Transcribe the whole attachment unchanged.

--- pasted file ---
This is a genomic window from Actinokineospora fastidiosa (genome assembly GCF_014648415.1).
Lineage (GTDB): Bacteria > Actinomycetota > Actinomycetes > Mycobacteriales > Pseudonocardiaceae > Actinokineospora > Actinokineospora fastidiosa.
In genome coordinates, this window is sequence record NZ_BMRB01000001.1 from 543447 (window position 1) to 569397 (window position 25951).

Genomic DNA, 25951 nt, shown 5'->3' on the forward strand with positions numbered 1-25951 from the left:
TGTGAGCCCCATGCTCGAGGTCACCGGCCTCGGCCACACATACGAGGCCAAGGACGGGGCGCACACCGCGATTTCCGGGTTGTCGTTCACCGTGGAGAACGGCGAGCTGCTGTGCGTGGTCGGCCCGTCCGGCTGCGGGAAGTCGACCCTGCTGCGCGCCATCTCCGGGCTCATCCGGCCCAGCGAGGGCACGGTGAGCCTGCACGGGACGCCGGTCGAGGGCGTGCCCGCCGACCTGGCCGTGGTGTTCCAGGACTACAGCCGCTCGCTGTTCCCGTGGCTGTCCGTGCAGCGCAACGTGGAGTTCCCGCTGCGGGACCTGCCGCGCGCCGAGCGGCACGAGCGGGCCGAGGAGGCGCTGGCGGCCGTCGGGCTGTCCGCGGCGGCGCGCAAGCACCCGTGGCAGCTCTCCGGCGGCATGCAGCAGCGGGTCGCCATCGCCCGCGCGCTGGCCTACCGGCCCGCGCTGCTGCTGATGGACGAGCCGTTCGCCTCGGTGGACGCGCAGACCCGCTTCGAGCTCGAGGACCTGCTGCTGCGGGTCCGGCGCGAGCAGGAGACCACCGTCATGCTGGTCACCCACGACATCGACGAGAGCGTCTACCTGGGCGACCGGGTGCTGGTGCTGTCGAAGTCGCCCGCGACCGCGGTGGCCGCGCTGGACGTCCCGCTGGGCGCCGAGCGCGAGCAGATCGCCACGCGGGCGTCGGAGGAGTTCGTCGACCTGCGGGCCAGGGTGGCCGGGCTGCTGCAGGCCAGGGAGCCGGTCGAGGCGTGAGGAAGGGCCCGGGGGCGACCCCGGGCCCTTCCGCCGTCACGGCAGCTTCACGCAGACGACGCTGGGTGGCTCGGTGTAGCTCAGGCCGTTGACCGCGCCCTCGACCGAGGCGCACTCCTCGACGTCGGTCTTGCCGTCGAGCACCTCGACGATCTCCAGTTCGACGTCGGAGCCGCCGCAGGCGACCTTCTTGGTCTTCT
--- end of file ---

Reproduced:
This is a genomic window from Actinokineospora fastidiosa (genome assembly GCF_014648415.1).
Lineage (GTDB): Bacteria > Actinomycetota > Actinomycetes > Mycobacteriales > Pseudonocardiaceae > Actinokineospora > Actinokineospora fastidiosa.
In genome coordinates, this window is sequence record NZ_BMRB01000001.1 from 543447 (window position 1) to 569397 (window position 25951).

Genomic DNA, 25951 nt, shown 5'->3' on the forward strand with positions numbered 1-25951 from the left:
TGTGAGCCCCATGCTCGAGGTCACCGGCCTCGGCCACACATACGAGGCCAAGGACGGGGCGCACACCGCGATTTCCGGGTTGTCGTTCACCGTGGAGAACGGCGAGCTGCTGTGCGTGGTCGGCCCGTCCGGCTGCGGGAAGTCGACCCTGCTGCGCGCCATCTCCGGGCTCATCCGGCCCAGCGAGGGCACGGTGAGCCTGCACGGGACGCCGGTCGAGGGCGTGCCCGCCGACCTGGCCGTGGTGTTCCAGGACTACAGCCGCTCGCTGTTCCCGTGGCTGTCCGTGCAGCGCAACGTGGAGTTCCCGCTGCGGGACCTGCCGCGCGCCGAGCGGCACGAGCGGGCCGAGGAGGCGCTGGCGGCCGTCGGGCTGTCCGCGGCGGCGCGCAAGCACCCGTGGCAGCTCTCCGGCGGCATGCAGCAGCGGGTCGCCATCGCCCGCGCGCTGGCCTACCGGCCCGCGCTGCTGCTGATGGACGAGCCGTTCGCCTCGGTGGACGCGCAGACCCGCTTCGAGCTCGAGGACCTGCTGCTGCGGGTCCGGCGCGAGCAGGAGACCACCGTCATGCTGGTCACCCACGACATCGACGAGAGCGTCTACCTGGGCGACCGGGTGCTGGTGCTGTCGAAGTCGCCCGCGACCGCGGTGGCCGCGCTGGACGTCCCGCTGGGCGCCGAGCGCGAGCAGATCGCCACGCGGGCGTCGGAGGAGTTCGTCGACCTGCGGGCCAGGGTGGCCGGGCTGCTGCAGGCCAGGGAGCCGGTCGAGGCGTGAGGAAGGGCCCGGGGGCGACCCCGGGCCCTTCCGCCGTCACGGCAGCTTCACGCAGACGACGCTGGGTGGCTCGGTGTAGCTCAGGCCGTTGACCGCGCCCTCGACCGAGGCGCACTCCTCGACGTCGGTCTTGCCGTCGAGCACCTCGACGATCTCCAGTTCGACGTCGGAGCCGCCGCAGGCGACCTTCTTGGTCTTCT